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PostPosted: Thu Jul 19, 2012 7:35 am    Post subject: ENQUIRIES Reply with quote

Could anyone give me the formula/relation used in calculating the cooking energy in joule or otherwise expended by cooking a particular meal when using a particular fuel? For instance, if I cooked 500 grams of rice using kerosene as my fuel (the source of heat) in say: 45 minutes, how would I calculate the cooking energy expended in performing the cooking task?

I read through a final year project by a university student who worked on evaluation of cooking energy for selected agricultural products and he stated somewhere that: ''Time (T) spent in cooking a food is directly proportional to the cooking energy (E) expended.'' I agree with this but in his analysis, he wrote that he spent 45 minutes in cooking a particular food using charcoal as the fuel; he then stated that:

Let 2 minutes of cooking = 1 Joule of cooking energy
then, 45 minutes of cooking will use up 45/2 Joule = 22.5 Joule of cooking energy.

Please, is this basis true?

He later stated in another analysis (with the view that cooking energy can be deduced from d amount of fuel consumed by a cooking process) that:

Let 1000 grams of fuelwood (solid biomass) = 1 Joule of cooking energy
then, 250 grams of fuelwood = 250/1000 Joule = 0.25 Joule of cooking energy

Is this argument right?

And lastly, he further stated that:

Let 1000 cubic centimetre of kerosene (liquid fossil fuel) = 1 Joule of -cooking energy
then, 50 cubic centimetre of kerosene = 50/1000 Joule = 0.05 Joule of -cooking energy

Is this argument equally valid?

These are my enquiries for the experts in the field of energy. I'll really appreciate it if someone could specify the most accurate method/formula/relation used in calculating cooking energy expended while cooking for a period of time using a solid or liquid fuel and also shed more light on the expressions stated above. Thank you all.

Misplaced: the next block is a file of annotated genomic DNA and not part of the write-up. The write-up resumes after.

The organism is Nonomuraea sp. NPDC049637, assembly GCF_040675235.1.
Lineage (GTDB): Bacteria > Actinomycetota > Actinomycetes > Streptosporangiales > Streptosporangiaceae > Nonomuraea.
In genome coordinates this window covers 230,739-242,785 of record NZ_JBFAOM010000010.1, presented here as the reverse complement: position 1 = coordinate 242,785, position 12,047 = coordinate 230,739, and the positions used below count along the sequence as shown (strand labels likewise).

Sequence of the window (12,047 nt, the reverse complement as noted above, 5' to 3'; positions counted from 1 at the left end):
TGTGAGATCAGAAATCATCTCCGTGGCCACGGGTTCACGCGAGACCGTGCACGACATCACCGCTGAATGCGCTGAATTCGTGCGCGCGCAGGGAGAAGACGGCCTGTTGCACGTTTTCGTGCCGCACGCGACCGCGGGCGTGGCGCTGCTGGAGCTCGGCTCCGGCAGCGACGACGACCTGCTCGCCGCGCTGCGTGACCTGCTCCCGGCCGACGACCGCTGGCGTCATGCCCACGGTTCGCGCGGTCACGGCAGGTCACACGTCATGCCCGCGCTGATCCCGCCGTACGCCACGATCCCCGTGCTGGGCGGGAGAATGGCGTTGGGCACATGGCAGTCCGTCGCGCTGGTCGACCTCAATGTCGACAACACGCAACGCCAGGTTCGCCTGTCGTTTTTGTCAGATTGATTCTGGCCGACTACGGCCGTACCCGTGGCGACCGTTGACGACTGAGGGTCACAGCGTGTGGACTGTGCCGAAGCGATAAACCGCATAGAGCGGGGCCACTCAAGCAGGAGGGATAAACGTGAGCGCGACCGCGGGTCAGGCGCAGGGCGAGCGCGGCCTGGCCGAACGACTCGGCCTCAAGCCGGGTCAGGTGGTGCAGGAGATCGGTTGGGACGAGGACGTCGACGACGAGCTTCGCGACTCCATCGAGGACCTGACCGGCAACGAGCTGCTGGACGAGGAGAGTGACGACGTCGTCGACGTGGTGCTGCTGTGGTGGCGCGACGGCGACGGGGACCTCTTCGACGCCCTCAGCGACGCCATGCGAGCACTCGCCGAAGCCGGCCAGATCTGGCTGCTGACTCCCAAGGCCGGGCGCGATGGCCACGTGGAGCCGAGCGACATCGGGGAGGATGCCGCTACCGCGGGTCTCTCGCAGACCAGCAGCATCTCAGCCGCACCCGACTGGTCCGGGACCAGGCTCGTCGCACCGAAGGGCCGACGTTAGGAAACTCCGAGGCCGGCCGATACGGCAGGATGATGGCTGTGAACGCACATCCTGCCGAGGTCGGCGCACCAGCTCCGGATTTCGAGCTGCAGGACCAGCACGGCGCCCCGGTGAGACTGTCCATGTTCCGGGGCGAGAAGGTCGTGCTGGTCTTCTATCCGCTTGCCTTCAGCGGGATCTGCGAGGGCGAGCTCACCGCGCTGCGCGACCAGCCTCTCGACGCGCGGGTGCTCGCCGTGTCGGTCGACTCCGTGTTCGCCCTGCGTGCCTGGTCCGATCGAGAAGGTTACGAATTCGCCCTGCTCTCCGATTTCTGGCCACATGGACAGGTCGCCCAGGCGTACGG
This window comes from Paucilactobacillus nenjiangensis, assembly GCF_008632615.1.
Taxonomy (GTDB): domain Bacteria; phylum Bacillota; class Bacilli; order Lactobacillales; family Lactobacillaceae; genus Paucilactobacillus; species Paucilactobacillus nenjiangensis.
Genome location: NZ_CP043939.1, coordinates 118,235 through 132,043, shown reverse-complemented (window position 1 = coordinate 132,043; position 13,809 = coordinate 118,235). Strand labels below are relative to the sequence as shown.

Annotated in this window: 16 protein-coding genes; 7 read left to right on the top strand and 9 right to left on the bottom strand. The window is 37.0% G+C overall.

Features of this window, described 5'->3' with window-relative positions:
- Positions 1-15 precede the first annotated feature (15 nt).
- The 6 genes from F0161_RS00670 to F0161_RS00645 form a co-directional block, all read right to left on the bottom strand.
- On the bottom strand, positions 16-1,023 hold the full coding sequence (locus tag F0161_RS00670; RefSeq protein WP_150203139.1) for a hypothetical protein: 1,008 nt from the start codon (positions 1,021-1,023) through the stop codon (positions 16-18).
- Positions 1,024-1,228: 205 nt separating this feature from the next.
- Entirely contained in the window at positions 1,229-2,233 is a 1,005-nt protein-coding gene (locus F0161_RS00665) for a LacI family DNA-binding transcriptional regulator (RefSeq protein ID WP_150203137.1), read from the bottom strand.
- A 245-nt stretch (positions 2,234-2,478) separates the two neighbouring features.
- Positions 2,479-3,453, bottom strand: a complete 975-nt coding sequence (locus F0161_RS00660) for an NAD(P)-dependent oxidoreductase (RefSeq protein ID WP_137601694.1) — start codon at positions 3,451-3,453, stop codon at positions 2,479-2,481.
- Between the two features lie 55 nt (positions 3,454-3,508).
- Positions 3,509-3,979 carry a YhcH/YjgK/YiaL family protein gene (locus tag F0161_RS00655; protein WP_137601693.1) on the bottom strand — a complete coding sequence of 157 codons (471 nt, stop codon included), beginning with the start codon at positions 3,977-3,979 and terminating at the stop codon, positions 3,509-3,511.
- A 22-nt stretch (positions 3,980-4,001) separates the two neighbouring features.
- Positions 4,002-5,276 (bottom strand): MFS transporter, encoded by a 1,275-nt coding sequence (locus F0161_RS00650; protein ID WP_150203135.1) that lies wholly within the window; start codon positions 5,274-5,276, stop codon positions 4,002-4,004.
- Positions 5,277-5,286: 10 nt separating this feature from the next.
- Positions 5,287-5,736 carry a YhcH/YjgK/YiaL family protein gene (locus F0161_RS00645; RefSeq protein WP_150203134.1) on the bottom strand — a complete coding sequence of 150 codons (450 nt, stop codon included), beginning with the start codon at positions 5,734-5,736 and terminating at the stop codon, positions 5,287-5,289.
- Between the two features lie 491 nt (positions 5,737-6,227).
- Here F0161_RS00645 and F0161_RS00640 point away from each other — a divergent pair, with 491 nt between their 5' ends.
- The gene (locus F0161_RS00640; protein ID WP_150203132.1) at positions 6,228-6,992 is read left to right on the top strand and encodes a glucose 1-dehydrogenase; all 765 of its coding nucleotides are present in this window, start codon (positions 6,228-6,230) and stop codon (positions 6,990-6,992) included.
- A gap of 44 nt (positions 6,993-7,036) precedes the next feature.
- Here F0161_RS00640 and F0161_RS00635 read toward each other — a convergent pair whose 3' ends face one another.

Abayomi Adewuyi, AMIMechE
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PostPosted: Thu Jul 19, 2012 5:57 pm    Post subject: Reply with quote

I'm a bit puzzled about the term "cooking energy" - for example to cook 500 grams of rice, in water, one could calculate how much heat is needed to raise the water&rice&pot& lid to boiling from ambient. once it is "at cooking temperature" the pot&lid radiates heat, the water evaporates, taking more heat out of "the system" - so a continuing heat input is required to keep the pot at temperature over the cooking time.

how much fuel is burned determines how much heat is generated - each fuel contains "heat energy" which is released when burned.
for example a kilogram of coal would produce roughly 3.6x10^7 Joules
you can look up the energy content of various fuels - the fuel density can be used to convert between fluid / weigh for liquids.

the precise amount of heat released - especially for "natural" fuels - coal, wood, charcoal - will vary. petroleum liquids will also vary depending on how refined they are.